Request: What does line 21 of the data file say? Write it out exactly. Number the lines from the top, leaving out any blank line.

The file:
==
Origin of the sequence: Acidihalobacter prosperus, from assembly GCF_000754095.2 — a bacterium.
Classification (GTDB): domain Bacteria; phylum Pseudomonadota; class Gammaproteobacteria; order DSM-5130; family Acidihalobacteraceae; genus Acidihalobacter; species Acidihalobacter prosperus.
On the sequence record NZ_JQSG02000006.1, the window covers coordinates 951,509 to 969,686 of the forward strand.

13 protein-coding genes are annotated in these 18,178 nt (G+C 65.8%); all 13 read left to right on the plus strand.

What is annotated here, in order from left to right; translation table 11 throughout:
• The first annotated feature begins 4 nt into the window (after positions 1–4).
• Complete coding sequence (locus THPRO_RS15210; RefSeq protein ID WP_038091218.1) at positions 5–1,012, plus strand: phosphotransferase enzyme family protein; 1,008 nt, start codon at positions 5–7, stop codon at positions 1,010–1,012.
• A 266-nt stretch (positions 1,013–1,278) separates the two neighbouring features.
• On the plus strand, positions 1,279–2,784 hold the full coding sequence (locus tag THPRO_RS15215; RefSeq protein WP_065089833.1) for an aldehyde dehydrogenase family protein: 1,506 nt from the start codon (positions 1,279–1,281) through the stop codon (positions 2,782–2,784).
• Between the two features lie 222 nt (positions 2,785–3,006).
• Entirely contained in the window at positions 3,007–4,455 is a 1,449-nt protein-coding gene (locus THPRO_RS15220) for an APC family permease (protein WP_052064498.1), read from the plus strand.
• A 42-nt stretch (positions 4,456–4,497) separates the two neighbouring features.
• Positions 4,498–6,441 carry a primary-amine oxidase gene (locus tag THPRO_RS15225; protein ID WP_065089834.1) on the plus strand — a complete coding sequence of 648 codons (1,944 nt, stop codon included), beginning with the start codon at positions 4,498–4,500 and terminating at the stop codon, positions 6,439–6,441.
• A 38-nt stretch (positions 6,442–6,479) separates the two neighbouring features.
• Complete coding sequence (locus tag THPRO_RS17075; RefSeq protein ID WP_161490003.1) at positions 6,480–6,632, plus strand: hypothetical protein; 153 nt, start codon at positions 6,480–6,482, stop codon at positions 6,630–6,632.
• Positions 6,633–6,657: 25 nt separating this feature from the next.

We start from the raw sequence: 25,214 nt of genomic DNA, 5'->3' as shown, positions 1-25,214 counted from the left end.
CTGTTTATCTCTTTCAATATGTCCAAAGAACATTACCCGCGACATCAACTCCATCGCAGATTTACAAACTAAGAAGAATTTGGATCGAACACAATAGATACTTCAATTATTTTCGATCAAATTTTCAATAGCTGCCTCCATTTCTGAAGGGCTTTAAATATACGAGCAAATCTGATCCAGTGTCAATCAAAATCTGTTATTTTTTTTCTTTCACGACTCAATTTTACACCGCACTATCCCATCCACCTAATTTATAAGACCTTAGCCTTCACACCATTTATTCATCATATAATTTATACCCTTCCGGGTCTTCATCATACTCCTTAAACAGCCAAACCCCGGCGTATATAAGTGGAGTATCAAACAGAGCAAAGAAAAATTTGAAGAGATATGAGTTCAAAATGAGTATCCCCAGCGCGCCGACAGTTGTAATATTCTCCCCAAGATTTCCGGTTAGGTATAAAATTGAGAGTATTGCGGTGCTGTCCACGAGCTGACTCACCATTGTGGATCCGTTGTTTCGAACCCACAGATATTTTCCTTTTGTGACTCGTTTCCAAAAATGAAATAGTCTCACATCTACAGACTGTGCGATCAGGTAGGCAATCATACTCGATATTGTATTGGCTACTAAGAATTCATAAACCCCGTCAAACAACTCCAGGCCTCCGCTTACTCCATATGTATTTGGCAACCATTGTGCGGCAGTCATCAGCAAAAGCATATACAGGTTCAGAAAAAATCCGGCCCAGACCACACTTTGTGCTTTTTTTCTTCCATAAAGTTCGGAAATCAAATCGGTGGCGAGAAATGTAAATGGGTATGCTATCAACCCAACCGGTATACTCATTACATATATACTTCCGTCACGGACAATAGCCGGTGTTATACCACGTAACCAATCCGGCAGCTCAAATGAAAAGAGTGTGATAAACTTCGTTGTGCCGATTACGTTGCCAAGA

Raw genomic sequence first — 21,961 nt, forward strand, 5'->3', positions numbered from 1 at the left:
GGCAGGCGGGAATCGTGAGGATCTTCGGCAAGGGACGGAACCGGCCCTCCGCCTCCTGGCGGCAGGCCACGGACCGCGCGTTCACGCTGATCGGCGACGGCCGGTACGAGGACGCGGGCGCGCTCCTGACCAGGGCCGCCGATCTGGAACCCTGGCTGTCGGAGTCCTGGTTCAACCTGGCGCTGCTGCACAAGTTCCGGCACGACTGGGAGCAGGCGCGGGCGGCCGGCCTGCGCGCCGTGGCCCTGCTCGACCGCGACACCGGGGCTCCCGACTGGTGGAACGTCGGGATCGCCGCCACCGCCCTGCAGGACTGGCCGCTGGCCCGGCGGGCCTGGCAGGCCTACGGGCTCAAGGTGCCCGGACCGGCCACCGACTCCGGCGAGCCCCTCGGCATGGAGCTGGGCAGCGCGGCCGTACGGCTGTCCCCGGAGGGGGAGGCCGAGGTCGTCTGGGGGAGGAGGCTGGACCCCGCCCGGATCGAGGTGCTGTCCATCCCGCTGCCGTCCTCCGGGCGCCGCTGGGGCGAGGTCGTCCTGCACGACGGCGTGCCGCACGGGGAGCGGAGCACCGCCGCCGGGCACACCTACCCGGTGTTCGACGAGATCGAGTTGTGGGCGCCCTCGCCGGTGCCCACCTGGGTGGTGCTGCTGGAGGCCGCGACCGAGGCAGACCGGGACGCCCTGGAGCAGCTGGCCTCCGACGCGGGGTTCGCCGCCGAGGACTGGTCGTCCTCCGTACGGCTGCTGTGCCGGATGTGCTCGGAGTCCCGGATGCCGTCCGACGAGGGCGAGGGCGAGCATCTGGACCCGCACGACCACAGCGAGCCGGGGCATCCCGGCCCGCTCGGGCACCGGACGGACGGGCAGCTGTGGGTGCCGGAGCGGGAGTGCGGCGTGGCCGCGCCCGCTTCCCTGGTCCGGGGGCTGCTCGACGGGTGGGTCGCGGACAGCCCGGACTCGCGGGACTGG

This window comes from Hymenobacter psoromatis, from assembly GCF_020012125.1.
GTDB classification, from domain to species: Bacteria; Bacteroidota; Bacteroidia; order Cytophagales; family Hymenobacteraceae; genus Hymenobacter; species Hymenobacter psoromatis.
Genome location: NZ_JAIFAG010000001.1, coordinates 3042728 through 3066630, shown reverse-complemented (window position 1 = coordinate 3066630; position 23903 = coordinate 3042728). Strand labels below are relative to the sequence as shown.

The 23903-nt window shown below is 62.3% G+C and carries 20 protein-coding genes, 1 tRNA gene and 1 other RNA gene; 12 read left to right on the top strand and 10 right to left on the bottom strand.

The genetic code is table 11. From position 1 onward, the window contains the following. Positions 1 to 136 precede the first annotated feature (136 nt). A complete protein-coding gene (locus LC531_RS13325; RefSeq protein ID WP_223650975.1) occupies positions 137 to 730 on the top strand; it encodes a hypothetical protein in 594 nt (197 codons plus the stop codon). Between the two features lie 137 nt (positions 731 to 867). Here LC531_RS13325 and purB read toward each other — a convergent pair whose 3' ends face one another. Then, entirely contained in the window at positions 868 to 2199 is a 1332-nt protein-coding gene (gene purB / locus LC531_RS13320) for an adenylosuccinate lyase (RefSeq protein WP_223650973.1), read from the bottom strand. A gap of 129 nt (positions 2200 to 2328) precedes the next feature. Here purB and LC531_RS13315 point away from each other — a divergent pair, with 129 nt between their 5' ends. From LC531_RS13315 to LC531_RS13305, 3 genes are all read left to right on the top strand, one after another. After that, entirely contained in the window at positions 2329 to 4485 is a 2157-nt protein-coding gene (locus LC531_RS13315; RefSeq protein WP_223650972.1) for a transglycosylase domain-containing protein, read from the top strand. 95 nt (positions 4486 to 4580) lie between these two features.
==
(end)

This window comes from Hymenobacter psoromatis, from assembly GCF_020012125.1.